Public Works Minister Anita Anand recused herself from cabinet discussions involving Prince Edward Island’s Confederation Bridge over a conflict of interest.
“On May 11 in the exercise of my official duties, I recused myself from discussions and decisions concerning ferry services between New Brunswick and Prince Edward Island as well as between Nova Scotia and P.E.I. as there could be implications for the Confederation Bridge, which is subject to the conflict of interest screen implemented to ensure my compliance with the Conflict Of Interest Act,” Anand wrote in a Public Declaration of Recusal filed with the Ethics Commissioner.
The Minister’s husband John Knowlton is senior managing director and business manager with the Ontario Municipal Employees Retirement System, a pension fund investor that owns a 34 percent share in the privately-owned bridge. The group also owns shares in Ontario’s Bruce Power nuclear plant, the Detroit River Tunnel Partnership, CannAmm Occupational Testing Services of North Bay, Ont. and Ciel Satellite Group of Ottawa.
Anand said her chief of staff and deputy minister are under orders to “ensure I am neither made aware of, nor a participant in, any discussions or decision making” involving her husband’s businesses “unless the interest in the decision or matter is one of general application.”
The Parliamentary Budget Office in a 2016 report depicted the federally-subsidized Confederation Bridge as one of Canada’s most profitable corporations with a 117 percent annual margin. Analysts estimated the Bridge operator, Strait Crossing Development Inc., earned $37 million in annual toll revenues with maintenance and operating costs of $17 million.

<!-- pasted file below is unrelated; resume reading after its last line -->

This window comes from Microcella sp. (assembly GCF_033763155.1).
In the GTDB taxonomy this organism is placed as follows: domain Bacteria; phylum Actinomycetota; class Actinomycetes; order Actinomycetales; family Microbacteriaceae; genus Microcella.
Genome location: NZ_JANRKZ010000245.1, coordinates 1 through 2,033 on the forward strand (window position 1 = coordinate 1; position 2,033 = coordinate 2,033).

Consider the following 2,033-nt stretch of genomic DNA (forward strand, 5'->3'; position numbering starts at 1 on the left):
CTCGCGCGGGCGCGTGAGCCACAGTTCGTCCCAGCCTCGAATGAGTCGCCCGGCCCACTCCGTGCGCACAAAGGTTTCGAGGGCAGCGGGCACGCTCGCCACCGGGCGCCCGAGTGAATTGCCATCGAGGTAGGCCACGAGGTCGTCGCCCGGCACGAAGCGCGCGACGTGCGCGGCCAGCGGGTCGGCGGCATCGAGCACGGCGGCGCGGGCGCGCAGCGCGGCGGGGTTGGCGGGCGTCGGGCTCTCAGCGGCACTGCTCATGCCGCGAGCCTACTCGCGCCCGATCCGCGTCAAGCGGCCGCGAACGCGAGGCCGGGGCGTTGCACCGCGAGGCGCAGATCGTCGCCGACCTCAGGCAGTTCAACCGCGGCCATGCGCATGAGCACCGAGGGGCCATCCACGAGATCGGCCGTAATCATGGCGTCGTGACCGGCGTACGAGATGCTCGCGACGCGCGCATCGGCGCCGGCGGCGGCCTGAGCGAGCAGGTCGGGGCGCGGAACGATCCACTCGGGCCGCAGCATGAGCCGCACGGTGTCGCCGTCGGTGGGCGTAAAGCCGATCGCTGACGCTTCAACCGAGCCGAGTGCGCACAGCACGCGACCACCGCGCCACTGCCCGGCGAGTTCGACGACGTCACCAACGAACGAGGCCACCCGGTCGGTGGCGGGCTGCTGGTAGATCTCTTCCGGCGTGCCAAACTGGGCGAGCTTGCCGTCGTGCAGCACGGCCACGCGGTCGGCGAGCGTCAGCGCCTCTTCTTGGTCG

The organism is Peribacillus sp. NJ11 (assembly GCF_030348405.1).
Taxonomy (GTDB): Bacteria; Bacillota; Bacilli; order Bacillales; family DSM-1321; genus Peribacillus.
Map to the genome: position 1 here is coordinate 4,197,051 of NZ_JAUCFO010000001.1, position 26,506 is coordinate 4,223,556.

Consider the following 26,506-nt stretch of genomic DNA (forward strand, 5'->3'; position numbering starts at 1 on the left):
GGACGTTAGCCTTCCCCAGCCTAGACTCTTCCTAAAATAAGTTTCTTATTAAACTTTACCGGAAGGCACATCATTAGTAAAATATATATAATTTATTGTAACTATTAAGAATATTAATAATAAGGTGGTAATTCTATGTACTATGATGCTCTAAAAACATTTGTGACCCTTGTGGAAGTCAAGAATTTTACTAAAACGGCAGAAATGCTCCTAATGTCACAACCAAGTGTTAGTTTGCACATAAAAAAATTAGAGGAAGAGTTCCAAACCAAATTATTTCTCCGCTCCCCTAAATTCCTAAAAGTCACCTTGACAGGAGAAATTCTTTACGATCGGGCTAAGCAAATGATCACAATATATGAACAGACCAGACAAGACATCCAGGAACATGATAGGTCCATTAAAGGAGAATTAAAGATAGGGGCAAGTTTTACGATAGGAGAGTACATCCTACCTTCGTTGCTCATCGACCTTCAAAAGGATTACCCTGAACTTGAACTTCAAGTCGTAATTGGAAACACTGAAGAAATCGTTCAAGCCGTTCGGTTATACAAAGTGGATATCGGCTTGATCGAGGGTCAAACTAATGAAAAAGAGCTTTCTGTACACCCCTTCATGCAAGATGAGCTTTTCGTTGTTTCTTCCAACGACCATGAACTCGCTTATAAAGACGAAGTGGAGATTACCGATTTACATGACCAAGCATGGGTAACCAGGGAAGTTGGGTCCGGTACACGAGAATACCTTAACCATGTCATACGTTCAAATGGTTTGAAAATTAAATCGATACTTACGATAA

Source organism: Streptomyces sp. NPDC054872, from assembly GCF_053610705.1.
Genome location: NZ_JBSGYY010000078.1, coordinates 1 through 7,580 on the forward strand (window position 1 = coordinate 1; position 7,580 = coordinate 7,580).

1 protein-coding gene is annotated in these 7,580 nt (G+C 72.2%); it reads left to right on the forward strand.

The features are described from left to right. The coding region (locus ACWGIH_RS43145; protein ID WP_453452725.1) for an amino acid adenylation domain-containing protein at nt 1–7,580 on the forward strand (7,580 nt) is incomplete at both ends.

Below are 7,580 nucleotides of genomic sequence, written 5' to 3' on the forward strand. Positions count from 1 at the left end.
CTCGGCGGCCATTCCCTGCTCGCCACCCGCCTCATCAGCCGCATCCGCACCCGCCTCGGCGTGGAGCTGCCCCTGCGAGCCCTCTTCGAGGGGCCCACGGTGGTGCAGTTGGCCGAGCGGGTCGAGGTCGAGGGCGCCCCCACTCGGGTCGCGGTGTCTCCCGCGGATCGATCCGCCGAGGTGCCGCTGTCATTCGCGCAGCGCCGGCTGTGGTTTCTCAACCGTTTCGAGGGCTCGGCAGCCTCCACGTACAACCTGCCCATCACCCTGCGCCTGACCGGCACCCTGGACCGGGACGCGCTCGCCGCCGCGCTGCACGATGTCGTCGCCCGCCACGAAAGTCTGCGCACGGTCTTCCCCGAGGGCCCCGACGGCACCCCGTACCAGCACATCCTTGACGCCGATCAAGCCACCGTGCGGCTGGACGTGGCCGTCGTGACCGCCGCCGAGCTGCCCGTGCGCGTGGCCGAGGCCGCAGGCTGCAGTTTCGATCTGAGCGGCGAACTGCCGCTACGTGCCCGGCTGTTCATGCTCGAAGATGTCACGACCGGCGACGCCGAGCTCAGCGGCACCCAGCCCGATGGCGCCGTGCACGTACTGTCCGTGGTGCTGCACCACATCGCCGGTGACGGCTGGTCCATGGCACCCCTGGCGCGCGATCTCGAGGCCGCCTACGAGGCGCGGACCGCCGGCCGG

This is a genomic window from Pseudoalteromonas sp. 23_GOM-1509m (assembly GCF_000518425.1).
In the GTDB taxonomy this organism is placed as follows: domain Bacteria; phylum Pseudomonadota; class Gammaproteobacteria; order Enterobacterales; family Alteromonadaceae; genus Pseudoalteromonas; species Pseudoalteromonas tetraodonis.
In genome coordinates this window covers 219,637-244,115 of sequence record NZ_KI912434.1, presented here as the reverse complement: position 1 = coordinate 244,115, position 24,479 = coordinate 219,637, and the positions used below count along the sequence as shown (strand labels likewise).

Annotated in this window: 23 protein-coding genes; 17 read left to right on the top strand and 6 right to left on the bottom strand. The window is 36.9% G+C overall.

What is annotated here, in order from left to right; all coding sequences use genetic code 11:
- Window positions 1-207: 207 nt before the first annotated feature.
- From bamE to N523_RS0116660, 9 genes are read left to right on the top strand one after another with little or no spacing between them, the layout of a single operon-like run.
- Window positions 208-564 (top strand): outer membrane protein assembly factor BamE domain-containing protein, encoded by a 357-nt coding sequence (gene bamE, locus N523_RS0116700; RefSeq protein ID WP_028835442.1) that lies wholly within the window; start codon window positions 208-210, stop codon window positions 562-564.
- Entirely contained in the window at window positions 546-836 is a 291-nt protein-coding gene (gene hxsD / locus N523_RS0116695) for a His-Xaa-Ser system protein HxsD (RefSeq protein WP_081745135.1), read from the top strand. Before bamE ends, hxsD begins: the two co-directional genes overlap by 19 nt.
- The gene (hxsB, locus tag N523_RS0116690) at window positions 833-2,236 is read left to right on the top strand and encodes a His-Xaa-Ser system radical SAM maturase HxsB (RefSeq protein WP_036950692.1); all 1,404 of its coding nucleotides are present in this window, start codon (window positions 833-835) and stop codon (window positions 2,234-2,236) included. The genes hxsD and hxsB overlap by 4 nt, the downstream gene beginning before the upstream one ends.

“As the firm is privately held no public data are available regarding the net profit it is projected to earn,” said the report Cost Estimate Of Tax Credit For Confederation Bridge Tolls. “However estimates can be made based on the average net profits of firms that operate and maintain capital assets.”
Under a thirty-year contract due to expire in 2032, the Department of Transport guarantees operators of the Confederation Bridge a minimum of $13.9 million a year in toll revenues with additional annual subsidies indexed to three-quarters of the inflation rate. Subsidies paid to 2014 totalled $951 million with an additional $1.28 billion to be paid by taxpayers by 2032 when the Bridge reverts to public ownership.
“It’s the most expensive driving experience in Canada,” Senator Percy Downe said in an earlier interview. “This is unequal treatment.” Tolls are $48 for passenger cars to cross the thirteen-kilometre span.
The Auditor General in a 1995 report said Bridge subsidies were “at the high end of the range of estimates.” The Canadian Union of Public Employees in a 1998 report depicted the contract as a no-lose proposition for Bridge owners that include French and Dutch investors.
“The risks to which the private sector will be exposed are much lower than those to which the federal government will be exposed once it takes ownership of the bridge in 35 years,” said the CUPE Analysis Of A Public-Private Partnership: The Confederation Bridge: “35 years may be enough time for the bridge to require very costly repairs at taxpayers’ expense.”
A transport link to Prince Edward Island is mandated by the Constitution Act. The Island joined Confederation in 1873 on the condition the national government provide transportation to the mainland.
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